My major and continuing research interest is in Renaissance France, and inthe Wars of Religion. I first tried to explain how it was that those conflicts were assuaged under the first Bourbon king, Henri IV. That resulted in my first monograph, France in the Age of Henri IV. The Struggle for Stability (Longman, 1984; 2nd edition, 1994). At the same time, I began to engage more directly with the French Reformation and its most celebrated figure, John Calvin (G.R. Potter and M. Greengrass, John Calvin (Edward Arnold, Documents in Modern History Series ed. A.G. Dickens, 1983) and The French Reformation (Blackwell, 1987). These research interests culminated in a research monograph investigating the attempts to bring about a resolution of France’s fundamental divisions in the Wars of Religion through a moral and political reformation (Governing Passions: Peace and Reform in The French Kingdom, 1576-1585 (Oxford: Oxford U.P., 2007).
In the late 1980s, I became engaged in the application of computing technologies to the humanities. This resulted in a series of major projects which I either directed or co-directed. In due course, I became director of the Humanities Research Institute in the University of Sheffield, and then (in 2004) Associate Director of the AHRC Research Methods Network. The common thread in my own contribution has been the harnessing of computing technologies to enable humanities researchers to find answers to questions that would otherwise have been either difficult, or impossible, and to provide models for how to interrogate early-modern historical materials in new ways. Here are two examples:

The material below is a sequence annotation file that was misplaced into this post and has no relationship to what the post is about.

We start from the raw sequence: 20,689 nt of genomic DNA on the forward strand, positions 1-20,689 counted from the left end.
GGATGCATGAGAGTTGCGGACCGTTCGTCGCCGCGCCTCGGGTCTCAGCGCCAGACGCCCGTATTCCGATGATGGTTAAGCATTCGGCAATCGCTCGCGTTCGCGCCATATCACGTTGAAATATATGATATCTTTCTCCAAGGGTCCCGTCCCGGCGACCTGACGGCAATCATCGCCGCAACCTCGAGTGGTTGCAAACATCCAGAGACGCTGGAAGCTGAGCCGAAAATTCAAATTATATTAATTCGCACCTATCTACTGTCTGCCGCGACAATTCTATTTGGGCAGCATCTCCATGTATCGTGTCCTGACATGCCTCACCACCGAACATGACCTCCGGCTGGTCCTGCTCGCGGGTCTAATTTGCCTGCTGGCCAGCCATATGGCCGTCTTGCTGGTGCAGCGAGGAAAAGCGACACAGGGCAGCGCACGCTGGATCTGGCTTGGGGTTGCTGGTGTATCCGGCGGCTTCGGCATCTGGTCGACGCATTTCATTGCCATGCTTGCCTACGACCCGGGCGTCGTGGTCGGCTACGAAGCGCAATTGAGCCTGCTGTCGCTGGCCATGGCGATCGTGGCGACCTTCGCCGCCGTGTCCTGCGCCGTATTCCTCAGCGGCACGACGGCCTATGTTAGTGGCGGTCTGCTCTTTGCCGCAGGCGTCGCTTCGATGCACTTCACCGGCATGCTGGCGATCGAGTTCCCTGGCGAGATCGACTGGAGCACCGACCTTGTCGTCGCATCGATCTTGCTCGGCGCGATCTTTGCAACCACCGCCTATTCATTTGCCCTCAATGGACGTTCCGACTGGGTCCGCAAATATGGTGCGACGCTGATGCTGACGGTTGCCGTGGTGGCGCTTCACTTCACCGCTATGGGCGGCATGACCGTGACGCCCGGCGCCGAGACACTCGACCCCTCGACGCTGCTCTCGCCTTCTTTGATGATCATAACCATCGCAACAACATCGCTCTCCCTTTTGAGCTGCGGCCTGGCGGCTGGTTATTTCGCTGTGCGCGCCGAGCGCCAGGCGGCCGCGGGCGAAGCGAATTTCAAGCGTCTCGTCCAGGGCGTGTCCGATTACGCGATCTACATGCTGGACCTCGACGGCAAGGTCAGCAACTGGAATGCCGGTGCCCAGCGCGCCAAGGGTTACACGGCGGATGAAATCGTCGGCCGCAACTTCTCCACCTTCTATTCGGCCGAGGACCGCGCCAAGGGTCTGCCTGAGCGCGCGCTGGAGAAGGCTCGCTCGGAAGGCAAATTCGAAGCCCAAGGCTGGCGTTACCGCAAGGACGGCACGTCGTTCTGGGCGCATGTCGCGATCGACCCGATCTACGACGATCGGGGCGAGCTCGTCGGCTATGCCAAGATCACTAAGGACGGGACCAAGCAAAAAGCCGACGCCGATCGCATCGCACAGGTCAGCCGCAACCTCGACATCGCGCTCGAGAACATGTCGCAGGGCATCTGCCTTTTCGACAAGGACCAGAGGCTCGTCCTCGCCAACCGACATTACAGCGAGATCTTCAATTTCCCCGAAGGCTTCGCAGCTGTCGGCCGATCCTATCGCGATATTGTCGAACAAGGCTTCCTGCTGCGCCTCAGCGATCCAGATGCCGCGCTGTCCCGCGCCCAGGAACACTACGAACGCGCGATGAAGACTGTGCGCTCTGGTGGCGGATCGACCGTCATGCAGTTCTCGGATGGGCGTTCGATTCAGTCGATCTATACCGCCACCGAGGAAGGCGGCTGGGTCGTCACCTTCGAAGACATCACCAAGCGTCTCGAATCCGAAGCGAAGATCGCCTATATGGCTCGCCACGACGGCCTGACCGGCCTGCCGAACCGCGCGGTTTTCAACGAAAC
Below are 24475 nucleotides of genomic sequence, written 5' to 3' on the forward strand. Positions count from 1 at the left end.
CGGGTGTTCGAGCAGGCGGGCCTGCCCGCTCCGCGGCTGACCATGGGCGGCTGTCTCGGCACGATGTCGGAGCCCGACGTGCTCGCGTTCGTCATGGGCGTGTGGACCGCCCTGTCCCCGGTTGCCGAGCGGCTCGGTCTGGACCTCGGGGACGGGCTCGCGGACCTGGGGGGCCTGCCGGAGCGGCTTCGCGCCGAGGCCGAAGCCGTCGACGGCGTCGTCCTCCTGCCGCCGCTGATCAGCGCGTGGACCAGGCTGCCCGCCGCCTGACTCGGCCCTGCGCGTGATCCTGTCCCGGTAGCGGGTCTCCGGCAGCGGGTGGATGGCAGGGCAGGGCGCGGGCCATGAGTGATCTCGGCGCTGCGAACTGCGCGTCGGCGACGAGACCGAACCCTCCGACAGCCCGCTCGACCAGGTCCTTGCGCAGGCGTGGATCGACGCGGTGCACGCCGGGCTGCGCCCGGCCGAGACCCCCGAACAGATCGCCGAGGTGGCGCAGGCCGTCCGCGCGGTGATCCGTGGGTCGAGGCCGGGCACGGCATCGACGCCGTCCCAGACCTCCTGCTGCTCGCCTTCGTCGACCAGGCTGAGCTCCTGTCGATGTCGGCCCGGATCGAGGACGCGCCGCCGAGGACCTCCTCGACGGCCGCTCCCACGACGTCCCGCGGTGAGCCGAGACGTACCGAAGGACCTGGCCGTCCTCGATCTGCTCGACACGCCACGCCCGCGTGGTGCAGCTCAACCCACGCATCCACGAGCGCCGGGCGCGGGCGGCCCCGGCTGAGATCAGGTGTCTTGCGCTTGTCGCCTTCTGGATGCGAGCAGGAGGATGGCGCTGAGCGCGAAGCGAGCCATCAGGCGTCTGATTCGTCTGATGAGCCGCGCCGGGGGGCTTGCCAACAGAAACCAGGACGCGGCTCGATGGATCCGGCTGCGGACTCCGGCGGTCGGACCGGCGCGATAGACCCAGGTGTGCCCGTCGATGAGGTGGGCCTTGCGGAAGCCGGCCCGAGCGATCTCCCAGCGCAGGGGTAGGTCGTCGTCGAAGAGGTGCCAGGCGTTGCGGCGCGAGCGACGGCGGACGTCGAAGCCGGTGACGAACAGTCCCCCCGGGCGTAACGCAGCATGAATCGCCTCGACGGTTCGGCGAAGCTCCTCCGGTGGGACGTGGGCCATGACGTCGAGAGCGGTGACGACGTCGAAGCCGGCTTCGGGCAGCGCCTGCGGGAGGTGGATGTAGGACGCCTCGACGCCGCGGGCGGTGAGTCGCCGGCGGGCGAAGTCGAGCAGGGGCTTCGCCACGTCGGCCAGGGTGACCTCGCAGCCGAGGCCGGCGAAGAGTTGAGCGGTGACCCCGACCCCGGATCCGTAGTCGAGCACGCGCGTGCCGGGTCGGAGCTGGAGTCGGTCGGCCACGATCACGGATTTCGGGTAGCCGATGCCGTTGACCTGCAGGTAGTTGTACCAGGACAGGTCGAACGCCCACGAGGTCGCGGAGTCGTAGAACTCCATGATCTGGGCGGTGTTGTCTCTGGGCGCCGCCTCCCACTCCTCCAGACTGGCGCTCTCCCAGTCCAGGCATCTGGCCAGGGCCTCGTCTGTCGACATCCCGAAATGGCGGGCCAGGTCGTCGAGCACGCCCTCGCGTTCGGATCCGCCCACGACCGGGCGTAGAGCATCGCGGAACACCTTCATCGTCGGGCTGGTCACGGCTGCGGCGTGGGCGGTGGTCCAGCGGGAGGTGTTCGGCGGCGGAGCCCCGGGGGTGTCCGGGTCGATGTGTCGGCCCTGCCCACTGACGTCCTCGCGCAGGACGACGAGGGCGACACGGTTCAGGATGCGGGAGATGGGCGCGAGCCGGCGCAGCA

The Hartlib Papers Project: Samuel Hartlib (c1600-62), was a great seventeenth-century ‘intelligencer’ and man of science, who features, of course, in Christendom Destroyed. He set out to record all human knowledge and make it universally available for the education of all mankind. His surviving papers, which runs to over 25,000 folios of original materials, are mainly in Sheffield University Library in the 1960s. The on-line edition realises Hartlib’s vision some 300 years later.
John Foxe’s Book of Martyrs Online John Foxe’s ‘Bok of Martyrs’ is a foundational text of the English Protestant Reformation. A monument to sixteenth-century printing technology in many ways, it was turned into a monument to a particular view of the Reformation by its nineteenth-century editors. The online edition aims to recover the fundamental instabilities and complexities in a text that went through numerous editions in Foxe’s own lifetime. The resulting differences enable us to understand the way in which Foxe sought to integrate new materials about the Marian persecution into his account, expand his historical perspective, and answer his critics.